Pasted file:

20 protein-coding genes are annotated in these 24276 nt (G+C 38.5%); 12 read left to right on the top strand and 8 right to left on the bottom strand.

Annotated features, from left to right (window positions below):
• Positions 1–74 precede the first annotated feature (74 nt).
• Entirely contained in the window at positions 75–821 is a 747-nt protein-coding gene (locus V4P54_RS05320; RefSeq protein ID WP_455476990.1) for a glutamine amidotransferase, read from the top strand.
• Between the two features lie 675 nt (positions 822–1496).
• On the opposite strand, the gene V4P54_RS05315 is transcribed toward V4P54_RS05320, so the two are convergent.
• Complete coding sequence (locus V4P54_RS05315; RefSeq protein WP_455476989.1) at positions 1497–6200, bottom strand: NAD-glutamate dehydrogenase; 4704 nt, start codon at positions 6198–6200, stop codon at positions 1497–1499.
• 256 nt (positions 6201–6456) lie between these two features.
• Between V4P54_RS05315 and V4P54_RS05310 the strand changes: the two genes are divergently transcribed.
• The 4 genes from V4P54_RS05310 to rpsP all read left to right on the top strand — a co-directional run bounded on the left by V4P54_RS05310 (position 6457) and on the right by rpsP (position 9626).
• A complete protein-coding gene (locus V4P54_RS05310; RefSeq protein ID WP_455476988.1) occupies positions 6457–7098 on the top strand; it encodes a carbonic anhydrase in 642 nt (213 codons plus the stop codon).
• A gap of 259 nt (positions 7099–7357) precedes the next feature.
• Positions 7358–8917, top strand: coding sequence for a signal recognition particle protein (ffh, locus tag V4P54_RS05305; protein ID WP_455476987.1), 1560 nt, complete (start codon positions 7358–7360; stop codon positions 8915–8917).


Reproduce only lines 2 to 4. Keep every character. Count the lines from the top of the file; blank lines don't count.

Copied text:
Annotated features, from left to right (window positions below):
• Positions 1–74 precede the first annotated feature (74 nt).
• Entirely contained in the window at positions 75–821 is a 747-nt protein-coding gene (locus V4P54_RS05320; RefSeq protein ID WP_455476990.1) for a glutamine amidotransferase, read from the top strand.